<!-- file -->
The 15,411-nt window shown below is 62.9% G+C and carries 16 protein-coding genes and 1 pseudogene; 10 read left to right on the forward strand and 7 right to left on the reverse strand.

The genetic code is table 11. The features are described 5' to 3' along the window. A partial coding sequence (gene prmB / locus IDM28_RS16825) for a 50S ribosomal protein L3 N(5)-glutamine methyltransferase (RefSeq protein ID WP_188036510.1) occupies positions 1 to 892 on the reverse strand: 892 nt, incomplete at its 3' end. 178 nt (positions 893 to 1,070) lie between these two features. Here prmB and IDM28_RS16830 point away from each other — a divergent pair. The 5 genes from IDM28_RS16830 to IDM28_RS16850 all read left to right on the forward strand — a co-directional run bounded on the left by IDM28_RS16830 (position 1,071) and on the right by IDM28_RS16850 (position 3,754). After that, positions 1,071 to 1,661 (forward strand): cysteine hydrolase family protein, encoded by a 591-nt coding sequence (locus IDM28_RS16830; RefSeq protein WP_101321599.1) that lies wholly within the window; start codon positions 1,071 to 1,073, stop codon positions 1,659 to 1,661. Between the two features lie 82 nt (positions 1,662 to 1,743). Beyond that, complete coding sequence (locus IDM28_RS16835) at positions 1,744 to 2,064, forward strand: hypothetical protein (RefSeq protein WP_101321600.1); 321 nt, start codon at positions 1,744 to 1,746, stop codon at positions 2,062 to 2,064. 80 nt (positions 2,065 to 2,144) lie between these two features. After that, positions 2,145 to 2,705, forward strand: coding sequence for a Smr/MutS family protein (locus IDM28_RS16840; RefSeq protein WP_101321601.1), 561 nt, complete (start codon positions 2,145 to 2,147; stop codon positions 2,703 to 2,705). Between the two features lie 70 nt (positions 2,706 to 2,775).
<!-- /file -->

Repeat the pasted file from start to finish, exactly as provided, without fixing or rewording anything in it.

The 15,411-nt window shown below is 62.9% G+C and carries 16 protein-coding genes and 1 pseudogene; 10 read left to right on the forward strand and 7 right to left on the reverse strand.

The genetic code is table 11. The features are described 5' to 3' along the window. A partial coding sequence (gene prmB / locus IDM28_RS16825) for a 50S ribosomal protein L3 N(5)-glutamine methyltransferase (RefSeq protein ID WP_188036510.1) occupies positions 1 to 892 on the reverse strand: 892 nt, incomplete at its 3' end. 178 nt (positions 893 to 1,070) lie between these two features. Here prmB and IDM28_RS16830 point away from each other — a divergent pair. The 5 genes from IDM28_RS16830 to IDM28_RS16850 all read left to right on the forward strand — a co-directional run bounded on the left by IDM28_RS16830 (position 1,071) and on the right by IDM28_RS16850 (position 3,754). After that, positions 1,071 to 1,661 (forward strand): cysteine hydrolase family protein, encoded by a 591-nt coding sequence (locus IDM28_RS16830; RefSeq protein WP_101321599.1) that lies wholly within the window; start codon positions 1,071 to 1,073, stop codon positions 1,659 to 1,661. Between the two features lie 82 nt (positions 1,662 to 1,743). Beyond that, complete coding sequence (locus IDM28_RS16835) at positions 1,744 to 2,064, forward strand: hypothetical protein (RefSeq protein WP_101321600.1); 321 nt, start codon at positions 1,744 to 1,746, stop codon at positions 2,062 to 2,064. 80 nt (positions 2,065 to 2,144) lie between these two features. After that, positions 2,145 to 2,705, forward strand: coding sequence for a Smr/MutS family protein (locus IDM28_RS16840; RefSeq protein WP_101321601.1), 561 nt, complete (start codon positions 2,145 to 2,147; stop codon positions 2,703 to 2,705). Between the two features lie 70 nt (positions 2,706 to 2,775).